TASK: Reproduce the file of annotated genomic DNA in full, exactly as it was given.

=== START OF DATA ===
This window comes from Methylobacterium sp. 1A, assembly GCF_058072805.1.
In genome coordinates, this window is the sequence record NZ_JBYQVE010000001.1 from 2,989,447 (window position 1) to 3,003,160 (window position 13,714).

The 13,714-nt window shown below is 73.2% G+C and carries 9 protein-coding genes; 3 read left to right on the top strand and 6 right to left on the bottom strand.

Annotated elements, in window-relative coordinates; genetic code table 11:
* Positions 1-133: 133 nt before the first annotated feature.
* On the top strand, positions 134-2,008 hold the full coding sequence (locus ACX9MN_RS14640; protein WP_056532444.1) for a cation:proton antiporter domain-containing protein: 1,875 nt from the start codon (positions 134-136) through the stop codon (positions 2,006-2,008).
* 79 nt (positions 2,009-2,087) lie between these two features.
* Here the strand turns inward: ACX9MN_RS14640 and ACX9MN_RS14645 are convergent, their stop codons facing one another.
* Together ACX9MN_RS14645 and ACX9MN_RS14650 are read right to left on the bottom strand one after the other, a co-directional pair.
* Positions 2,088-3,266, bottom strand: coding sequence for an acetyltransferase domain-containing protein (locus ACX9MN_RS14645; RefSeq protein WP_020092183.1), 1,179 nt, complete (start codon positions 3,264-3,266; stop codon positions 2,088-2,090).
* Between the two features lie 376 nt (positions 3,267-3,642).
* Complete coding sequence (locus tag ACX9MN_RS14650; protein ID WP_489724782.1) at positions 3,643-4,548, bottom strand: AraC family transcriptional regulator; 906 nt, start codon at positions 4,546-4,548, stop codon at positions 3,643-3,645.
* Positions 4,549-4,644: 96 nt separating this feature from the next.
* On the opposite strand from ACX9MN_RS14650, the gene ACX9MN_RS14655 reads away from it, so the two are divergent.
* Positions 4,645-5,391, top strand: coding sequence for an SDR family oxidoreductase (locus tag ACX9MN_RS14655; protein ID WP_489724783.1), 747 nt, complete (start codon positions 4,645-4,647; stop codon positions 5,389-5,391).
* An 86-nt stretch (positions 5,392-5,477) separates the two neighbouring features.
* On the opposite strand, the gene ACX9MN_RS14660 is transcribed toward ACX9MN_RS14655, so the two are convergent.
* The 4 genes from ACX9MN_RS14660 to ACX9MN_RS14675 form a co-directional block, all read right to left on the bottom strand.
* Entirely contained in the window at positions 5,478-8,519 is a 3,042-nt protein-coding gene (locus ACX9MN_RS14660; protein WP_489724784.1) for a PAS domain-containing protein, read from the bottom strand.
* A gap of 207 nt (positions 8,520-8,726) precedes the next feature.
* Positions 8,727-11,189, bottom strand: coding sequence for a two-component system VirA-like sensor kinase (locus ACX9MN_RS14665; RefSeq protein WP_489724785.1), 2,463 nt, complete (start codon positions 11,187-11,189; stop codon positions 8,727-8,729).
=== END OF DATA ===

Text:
This window comes from Methylobacterium sp. 1A, assembly GCF_058072805.1.
In genome coordinates, this window is the sequence record NZ_JBYQVE010000001.1 from 2,989,447 (window position 1) to 3,003,160 (window position 13,714).

The 13,714-nt window shown below is 73.2% G+C and carries 9 protein-coding genes; 3 read left to right on the top strand and 6 right to left on the bottom strand.

Annotated elements, in window-relative coordinates; genetic code table 11:
* Positions 1-133: 133 nt before the first annotated feature.
* On the top strand, positions 134-2,008 hold the full coding sequence (locus ACX9MN_RS14640; protein WP_056532444.1) for a cation:proton antiporter domain-containing protein: 1,875 nt from the start codon (positions 134-136) through the stop codon (positions 2,006-2,008).
* 79 nt (positions 2,009-2,087) lie between these two features.
* Here the strand turns inward: ACX9MN_RS14640 and ACX9MN_RS14645 are convergent, their stop codons facing one another.
* Together ACX9MN_RS14645 and ACX9MN_RS14650 are read right to left on the bottom strand one after the other, a co-directional pair.
* Positions 2,088-3,266, bottom strand: coding sequence for an acetyltransferase domain-containing protein (locus ACX9MN_RS14645; RefSeq protein WP_020092183.1), 1,179 nt, complete (start codon positions 3,264-3,266; stop codon positions 2,088-2,090).
* Between the two features lie 376 nt (positions 3,267-3,642).
* Complete coding sequence (locus tag ACX9MN_RS14650; protein ID WP_489724782.1) at positions 3,643-4,548, bottom strand: AraC family transcriptional regulator; 906 nt, start codon at positions 4,546-4,548, stop codon at positions 3,643-3,645.
* Positions 4,549-4,644: 96 nt separating this feature from the next.
* On the opposite strand from ACX9MN_RS14650, the gene ACX9MN_RS14655 reads away from it, so the two are divergent.
* Positions 4,645-5,391, top strand: coding sequence for an SDR family oxidoreductase (locus tag ACX9MN_RS14655; protein ID WP_489724783.1), 747 nt, complete (start codon positions 4,645-4,647; stop codon positions 5,389-5,391).
* An 86-nt stretch (positions 5,392-5,477) separates the two neighbouring features.
* On the opposite strand, the gene ACX9MN_RS14660 is transcribed toward ACX9MN_RS14655, so the two are convergent.
* The 4 genes from ACX9MN_RS14660 to ACX9MN_RS14675 form a co-directional block, all read right to left on the bottom strand.
* Entirely contained in the window at positions 5,478-8,519 is a 3,042-nt protein-coding gene (locus ACX9MN_RS14660; protein WP_489724784.1) for a PAS domain-containing protein, read from the bottom strand.
* A gap of 207 nt (positions 8,520-8,726) precedes the next feature.
* Positions 8,727-11,189, bottom strand: coding sequence for a two-component system VirA-like sensor kinase (locus ACX9MN_RS14665; RefSeq protein WP_489724785.1), 2,463 nt, complete (start codon positions 11,187-11,189; stop codon positions 8,727-8,729).